As a home cook, I feel it is necessary to take care of my tools. By this I try to ensure that the dishes are cleaned in a timely fashion, all of my tools are put back in their designated place, and that all of my tools are in proper working condition. This last item generally only applies to my knives.
My knives take the most abuse, since almost every recipe I cook requires something to be sliced, julienned, chopped, or halved. Granted, other items like spatulas and spoons might take a beating, but not much can be done maintenance-wise for them and they end up just getting replaced. The knives though, need to be sharpened properly so that they will cut right every time.
Knife sharpening can be done a few ways. I’m going to discuss three: Using the sharpening stick that came with a set of knives, using a multi-grained sharpening stone, and using a stoneware bowl. A fourth that I’ll mention, but not discuss is: finding a professional service. I opted to not discuss this option, because frankly I don’t want to pay what some of the places locally want to charge.
1. Using a sharpening stick.
When using a sharpening stick, be sure that the end of the stick is placed firmly on a solid surface, like a table or a counter top. Next, angle the blade of the knife to about 45 degrees and position it so that the handle of the knife is close to the stick.
Applying some pressure so as to create friction, press the blade down on the stick and draw the knife towards you while keeping the 45 degree angle of the blade.
Repeat this process a few times on one side of the blade, then the same amount on the other. Test blade for sharpness and repeat as necessary.
2. Using a multi-grained sharpening stone.
When using a sharpening stone place the stone on a solid surface, like a table or a counter top. My father always used to hold the stone in one hand and move both hands (stone hand and knife hand). He had numerous nicks on his palms.
With a multi-grained sharpening stone, you’ll want to figure out which side is the finer grain and which is the coarser grain. The coarser grain will be used to sharpen more drastically while the finer grain will finish the edge more smoothly.
No matter what side of the stone you are using, be sure to apply enough honing oil. This will allow the blade to travel more smoothly along the stone and will help push the metal shavings away from the path of the blade so as not to clog the stone’s surface.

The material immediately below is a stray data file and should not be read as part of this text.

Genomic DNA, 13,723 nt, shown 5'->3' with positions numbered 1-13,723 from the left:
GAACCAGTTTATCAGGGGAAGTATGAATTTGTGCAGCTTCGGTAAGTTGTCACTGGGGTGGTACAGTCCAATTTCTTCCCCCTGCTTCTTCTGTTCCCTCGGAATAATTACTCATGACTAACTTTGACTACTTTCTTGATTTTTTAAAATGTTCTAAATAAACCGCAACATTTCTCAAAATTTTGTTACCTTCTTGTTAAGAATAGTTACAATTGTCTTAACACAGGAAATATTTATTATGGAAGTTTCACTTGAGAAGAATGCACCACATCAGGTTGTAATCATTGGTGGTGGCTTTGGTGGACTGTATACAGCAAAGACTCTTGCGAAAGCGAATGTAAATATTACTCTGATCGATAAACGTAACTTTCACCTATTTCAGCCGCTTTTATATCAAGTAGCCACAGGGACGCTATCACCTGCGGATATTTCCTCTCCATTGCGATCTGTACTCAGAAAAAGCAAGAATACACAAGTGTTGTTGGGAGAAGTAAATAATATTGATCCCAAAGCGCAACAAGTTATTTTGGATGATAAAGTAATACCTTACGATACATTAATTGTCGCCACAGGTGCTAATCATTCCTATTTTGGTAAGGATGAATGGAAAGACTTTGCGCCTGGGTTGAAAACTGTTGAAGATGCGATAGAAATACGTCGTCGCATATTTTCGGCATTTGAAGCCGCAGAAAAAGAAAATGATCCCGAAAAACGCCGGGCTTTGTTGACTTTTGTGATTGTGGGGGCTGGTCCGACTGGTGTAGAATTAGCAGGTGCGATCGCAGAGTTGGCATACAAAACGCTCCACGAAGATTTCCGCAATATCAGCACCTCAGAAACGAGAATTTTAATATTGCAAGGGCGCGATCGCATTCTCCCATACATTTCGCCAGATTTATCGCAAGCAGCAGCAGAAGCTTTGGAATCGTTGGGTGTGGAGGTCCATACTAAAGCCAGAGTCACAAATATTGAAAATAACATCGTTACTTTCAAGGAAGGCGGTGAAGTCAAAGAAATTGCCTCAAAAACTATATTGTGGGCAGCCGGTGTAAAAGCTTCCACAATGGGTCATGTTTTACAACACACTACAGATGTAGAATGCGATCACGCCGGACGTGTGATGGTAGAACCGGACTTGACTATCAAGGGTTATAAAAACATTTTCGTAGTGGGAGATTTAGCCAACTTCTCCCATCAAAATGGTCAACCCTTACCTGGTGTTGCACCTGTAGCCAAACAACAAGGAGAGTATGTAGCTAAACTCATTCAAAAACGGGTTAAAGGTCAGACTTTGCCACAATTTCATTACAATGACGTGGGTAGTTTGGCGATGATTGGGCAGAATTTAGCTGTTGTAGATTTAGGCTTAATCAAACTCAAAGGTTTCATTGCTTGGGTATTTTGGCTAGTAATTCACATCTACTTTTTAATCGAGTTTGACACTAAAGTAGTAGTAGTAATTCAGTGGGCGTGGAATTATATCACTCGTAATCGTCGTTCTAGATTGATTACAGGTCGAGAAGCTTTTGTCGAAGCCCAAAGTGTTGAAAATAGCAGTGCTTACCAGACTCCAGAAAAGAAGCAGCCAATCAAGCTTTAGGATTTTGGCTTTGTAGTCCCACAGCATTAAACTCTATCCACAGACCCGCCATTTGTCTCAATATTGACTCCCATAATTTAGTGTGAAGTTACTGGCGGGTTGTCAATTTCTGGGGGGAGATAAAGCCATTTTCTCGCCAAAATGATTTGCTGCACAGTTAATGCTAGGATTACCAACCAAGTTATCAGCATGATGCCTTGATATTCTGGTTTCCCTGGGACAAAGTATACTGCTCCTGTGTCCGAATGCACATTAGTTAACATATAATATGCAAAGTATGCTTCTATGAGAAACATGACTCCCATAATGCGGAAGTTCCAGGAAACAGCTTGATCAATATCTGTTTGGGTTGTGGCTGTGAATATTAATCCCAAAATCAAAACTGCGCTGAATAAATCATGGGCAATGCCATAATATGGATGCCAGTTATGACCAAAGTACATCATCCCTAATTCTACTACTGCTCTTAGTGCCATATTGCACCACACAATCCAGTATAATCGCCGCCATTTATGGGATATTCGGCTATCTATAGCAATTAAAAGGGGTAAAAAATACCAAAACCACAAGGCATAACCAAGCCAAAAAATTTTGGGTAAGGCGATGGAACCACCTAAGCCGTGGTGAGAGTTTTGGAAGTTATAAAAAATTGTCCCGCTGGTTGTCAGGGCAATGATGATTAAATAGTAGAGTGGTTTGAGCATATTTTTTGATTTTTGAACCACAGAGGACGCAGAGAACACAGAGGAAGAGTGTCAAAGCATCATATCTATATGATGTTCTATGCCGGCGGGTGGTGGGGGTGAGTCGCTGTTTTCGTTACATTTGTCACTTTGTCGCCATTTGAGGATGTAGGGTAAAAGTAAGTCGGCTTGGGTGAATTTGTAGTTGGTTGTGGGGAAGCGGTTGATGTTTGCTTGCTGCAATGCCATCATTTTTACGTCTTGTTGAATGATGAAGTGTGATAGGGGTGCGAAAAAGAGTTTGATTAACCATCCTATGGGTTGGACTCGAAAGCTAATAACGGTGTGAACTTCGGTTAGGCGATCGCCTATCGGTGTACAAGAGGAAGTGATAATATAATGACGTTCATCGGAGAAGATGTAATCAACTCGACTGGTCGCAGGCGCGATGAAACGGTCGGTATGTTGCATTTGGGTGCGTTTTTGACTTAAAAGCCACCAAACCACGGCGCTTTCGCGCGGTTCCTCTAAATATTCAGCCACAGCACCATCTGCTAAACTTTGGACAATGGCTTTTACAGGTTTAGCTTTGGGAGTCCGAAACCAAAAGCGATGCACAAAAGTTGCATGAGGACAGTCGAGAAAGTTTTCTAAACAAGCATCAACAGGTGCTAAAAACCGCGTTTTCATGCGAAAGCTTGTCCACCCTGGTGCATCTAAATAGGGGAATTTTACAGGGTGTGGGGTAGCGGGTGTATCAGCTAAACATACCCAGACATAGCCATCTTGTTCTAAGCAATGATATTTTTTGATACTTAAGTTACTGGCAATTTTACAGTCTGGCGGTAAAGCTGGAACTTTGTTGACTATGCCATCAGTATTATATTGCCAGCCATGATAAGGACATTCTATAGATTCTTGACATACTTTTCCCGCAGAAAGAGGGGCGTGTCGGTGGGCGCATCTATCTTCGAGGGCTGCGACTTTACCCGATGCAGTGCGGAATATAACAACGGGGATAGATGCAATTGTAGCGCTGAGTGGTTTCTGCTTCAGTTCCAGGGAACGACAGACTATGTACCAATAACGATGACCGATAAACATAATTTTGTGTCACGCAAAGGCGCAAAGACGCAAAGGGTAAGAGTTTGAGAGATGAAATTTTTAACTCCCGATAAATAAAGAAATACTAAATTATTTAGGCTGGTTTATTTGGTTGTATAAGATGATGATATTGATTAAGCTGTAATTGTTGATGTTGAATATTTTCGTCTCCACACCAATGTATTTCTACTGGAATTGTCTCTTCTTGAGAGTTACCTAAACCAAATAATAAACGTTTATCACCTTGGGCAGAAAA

Again, you’ll want to angle the blade of the knife at approximately 45 degrees starting from the handle end of the blade apply some pressure to create friction and draw the blade towards you across the stone.
I like to use the coarse side for 3 or 4 pulls on each side of the blade to get my desired sharpness. Then I flip the stone over to the fine grained side and finish off the sharpening process for a perfect blade edge.
To store my stone, I like to wrap it in a patch of old denim that I cut away from a torn up pair of jeans. My father kept his in an old shop rag. When you store it you just want something that will soak up the excess oil so it doesn’t make a mess, but also something that is durable enough to protect the stone from getting knocked around too much.
3. Using a stoneware bowl.
This method I stumbled upon completely by mistake. I had misplaced my sharpening stone and wanted a better edge on my santoku knife. I decided to do some dishes from lunch and found this little stoneware sauce bowl (approx. 3″ in diameter). I washed the salsa remnants out of it and flipped it over to dry in the strainer. As I flipped it over I felt the coarseness of the unglazed bottom and had a thought.
When I use the bowl I dampen the bottom a bit and apply all the same mechanics as the other 2 tools: 45 degree angle for the blade, apply some pressure for friction, draw from handle end of the blade towards me.
The coarseness of the bowl is more like the fine grained side of the sharpening stone. After a few draws I have to rinse the shavings from the bottom, but all in all it gets the job done in a pinch.
As you can see, there are various methods of getting a nice sharp edge on your favorite kitchen knives. So, don’t let them get too dull. Sharp knives make the job easier and safer when you need to use them.